Queensland Births, Marriages, and Deaths

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In Queensland, birth, deaths and marriages are registered by the Queensland Registrar-General. For privacy of living people, there are restrictions on access to indexes and certificates.

Indexes are available for:

  • births to 1919
  • marriages to 1934
  • deaths to 1964

These indexes are available in various formats:

  • microfiche
  • CD-ROMs
  • online search

However, the range of dates and information provided and searching capability differs between the formats and so there are advantages and disadvantages of using the different formats, which are described below.

Registration numbers and codes

Indexes in Queensland do not include the location within Queensland. However, the registration numbers containing a "B" imply a Brisbane events. Note that the boundaries of Brisbane have extended over the years, so a family who remained at the same address might have their early BDMs registered outside of Brisbane and their later ones within Brisbane. In the absence of a "B", one can only conclude that the event occurred outside of Brisbane and the certificate will need to be purchased to obtain the location information.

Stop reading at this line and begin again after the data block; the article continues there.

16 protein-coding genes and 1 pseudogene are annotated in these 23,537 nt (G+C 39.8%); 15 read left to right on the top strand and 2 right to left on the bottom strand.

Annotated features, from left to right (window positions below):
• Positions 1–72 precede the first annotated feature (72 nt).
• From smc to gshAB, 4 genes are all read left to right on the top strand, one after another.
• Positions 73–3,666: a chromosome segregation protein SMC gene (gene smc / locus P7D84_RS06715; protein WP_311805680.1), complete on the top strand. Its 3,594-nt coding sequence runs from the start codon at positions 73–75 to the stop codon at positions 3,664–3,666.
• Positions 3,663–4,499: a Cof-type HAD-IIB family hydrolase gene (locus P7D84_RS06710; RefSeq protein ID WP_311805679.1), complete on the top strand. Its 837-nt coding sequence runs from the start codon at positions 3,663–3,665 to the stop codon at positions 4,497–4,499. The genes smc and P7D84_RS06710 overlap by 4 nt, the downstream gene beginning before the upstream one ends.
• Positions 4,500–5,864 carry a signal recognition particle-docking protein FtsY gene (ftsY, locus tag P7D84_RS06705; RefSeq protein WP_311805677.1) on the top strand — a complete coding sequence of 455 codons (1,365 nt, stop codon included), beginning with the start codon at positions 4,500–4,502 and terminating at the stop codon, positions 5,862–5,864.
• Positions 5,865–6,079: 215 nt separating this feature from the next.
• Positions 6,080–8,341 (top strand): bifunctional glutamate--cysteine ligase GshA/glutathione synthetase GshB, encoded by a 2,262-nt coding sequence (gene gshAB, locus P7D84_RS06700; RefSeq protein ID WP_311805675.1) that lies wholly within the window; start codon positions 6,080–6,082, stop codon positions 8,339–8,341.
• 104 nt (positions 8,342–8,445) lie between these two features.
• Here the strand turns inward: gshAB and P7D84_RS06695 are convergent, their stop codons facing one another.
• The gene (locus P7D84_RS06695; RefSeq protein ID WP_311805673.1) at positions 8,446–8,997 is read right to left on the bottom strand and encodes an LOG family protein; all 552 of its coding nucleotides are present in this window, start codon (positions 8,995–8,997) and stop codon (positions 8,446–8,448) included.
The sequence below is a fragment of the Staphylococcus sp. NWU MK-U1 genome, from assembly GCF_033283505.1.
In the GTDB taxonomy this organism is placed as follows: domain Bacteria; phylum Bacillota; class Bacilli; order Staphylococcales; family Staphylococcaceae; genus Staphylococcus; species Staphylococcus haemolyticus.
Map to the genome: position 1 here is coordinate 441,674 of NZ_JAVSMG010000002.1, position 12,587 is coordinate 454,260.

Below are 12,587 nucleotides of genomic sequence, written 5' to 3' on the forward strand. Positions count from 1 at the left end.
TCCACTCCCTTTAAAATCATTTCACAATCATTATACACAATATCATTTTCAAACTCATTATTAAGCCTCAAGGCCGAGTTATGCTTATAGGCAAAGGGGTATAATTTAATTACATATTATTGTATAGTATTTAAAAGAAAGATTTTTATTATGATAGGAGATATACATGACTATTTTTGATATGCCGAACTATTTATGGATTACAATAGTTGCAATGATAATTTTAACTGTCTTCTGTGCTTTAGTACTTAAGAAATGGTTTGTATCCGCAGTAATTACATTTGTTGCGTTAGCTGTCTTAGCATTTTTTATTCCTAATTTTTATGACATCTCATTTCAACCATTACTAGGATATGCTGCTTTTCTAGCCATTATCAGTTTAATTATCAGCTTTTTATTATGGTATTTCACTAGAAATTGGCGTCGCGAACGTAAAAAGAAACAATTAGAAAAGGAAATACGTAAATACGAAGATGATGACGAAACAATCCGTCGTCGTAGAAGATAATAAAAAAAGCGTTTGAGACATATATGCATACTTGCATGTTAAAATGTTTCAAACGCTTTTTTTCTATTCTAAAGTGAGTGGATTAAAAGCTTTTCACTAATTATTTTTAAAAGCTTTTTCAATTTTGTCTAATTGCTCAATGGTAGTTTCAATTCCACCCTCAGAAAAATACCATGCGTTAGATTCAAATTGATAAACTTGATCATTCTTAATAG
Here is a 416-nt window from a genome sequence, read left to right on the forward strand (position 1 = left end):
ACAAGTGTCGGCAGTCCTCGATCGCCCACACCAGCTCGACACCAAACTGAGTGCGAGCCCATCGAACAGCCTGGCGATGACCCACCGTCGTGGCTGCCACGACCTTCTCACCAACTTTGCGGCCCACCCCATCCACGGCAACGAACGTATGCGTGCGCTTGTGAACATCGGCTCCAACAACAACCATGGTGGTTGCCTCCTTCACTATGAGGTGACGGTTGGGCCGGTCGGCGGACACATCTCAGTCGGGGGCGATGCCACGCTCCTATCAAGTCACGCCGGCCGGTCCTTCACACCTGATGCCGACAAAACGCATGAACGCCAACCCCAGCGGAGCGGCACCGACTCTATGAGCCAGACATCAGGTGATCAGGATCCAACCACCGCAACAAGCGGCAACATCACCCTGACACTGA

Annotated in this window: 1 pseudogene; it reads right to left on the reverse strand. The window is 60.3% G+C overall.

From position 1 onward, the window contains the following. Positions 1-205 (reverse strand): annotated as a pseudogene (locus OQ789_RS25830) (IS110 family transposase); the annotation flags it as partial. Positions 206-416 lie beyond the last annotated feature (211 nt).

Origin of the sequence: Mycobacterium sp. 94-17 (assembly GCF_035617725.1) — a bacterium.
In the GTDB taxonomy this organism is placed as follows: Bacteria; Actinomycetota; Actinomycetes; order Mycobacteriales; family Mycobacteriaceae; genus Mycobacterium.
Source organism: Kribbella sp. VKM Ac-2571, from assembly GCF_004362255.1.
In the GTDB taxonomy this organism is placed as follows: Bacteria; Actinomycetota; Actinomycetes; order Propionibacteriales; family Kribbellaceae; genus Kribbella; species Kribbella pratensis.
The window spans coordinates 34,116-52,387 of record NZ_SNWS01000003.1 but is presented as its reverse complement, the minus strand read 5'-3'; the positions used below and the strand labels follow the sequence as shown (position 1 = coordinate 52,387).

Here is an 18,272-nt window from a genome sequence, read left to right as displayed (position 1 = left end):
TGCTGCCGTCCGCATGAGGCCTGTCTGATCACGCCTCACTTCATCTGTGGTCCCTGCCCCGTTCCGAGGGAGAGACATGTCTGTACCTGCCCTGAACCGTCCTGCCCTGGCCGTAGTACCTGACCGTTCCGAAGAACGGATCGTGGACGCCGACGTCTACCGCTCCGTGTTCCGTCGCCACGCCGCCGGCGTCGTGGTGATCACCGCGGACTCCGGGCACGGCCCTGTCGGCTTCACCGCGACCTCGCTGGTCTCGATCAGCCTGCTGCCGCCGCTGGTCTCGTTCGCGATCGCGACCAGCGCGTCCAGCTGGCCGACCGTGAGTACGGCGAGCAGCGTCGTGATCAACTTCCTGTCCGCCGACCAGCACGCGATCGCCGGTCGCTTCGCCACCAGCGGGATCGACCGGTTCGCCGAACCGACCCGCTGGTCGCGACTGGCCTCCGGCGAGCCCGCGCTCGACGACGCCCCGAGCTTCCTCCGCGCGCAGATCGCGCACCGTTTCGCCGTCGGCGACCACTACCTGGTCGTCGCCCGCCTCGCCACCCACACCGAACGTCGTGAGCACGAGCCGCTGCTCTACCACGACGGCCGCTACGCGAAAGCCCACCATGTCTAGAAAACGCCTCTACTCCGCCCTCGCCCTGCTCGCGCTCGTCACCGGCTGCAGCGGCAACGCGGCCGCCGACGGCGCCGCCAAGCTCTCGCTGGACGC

Registration numbers include the year of registration. Generally the year of registration is the same as the year in which the BDM event occurred, but for events occurred late in one year, the registration may not occur to the following year. Although BDM events are supposed to be registered soon after the event, occasionally registrations are done many months or years later. In which case the year in the registration number is often quite misleading. Generally very late registrations are flagged with the code "LR" (late registration). Common codes used include:

  • AIF - death occurred in the Australian Imperial Forces (World War 1) - usually the death occurred outside of Australia
  • B - registration of a BDM in Brisbane
  • LR - late registration - registration made "too long" after the event
  • MAR - marine - an event that occurred at sea - normally marine events are registered at the next port of call and not necessarily the destination of the person involved
  • MB - memorandum birth - a birth not formally registered but where the register entry is based on information provded by hospitals or doctors of midwives - if you order the certificate, you will probably get a lot less information than normal.

Some people report finding codes for which there is no official explanation.


The benefit of microfiche is that it covers the full date range above. The disadvantage is the limited searching capability. These are published in 5 year series (e.g. 1900-1904) for one event type: births, deaths and marriages. There are also some compilations:

  • all BDMs to 1889 (Pioneer Index)
  • all BDMs 1890 to 1914 (Federation Index)

Birth information contained in the index:

  • surname of child
  • given names of child
  • father's name
  • mother's maiden name